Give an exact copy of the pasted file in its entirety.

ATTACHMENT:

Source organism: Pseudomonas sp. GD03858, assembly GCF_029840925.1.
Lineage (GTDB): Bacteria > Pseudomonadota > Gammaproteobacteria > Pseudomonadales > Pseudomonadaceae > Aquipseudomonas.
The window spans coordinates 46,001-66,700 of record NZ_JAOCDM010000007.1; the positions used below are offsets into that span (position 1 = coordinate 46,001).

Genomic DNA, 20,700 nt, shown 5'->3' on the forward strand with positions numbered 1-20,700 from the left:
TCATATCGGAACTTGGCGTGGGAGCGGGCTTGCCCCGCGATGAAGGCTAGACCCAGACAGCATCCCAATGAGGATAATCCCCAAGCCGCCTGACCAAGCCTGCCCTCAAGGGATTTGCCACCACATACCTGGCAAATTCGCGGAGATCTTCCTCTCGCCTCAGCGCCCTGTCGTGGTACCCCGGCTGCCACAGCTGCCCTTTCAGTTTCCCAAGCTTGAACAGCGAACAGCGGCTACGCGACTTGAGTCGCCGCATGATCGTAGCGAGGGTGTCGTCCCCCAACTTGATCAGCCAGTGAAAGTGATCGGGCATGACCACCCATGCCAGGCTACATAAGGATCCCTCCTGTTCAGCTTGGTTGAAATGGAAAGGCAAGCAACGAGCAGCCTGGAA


Source organism: Pseudomonas sp. GD03858, assembly GCF_029840925.1.
Lineage (GTDB): Bacteria > Pseudomonadota > Gammaproteobacteria > Pseudomonadales > Pseudomonadaceae > Aquipseudomonas.
The window spans coordinates 46,001-66,700 of record NZ_JAOCDM010000007.1; the positions used below are offsets into that span (position 1 = coordinate 46,001).

Genomic DNA, 20,700 nt, shown 5'->3' on the forward strand with positions numbered 1-20,700 from the left:
TCATATCGGAACTTGGCGTGGGAGCGGGCTTGCCCCGCGATGAAGGCTAGACCCAGACAGCATCCCAATGAGGATAATCCCCAAGCCGCCTGACCAAGCCTGCCCTCAAGGGATTTGCCACCACATACCTGGCAAATTCGCGGAGATCTTCCTCTCGCCTCAGCGCCCTGTCGTGGTACCCCGGCTGCCACAGCTGCCCTTTCAGTTTCCCAAGCTTGAACAGCGAACAGCGGCTACGCGACTTGAGTCGCCGCATGATCGTAGCGAGGGTGTCGTCCCCCAACTTGATCAGCCAGTGAAAGTGATCGGGCATGACCACCCATGCCAGGCTACATAAGGATCCCTCCTGTTCAGCTTGGTTGAAATGGAAAGGCAAGCAACGAGCAGCCTGGAA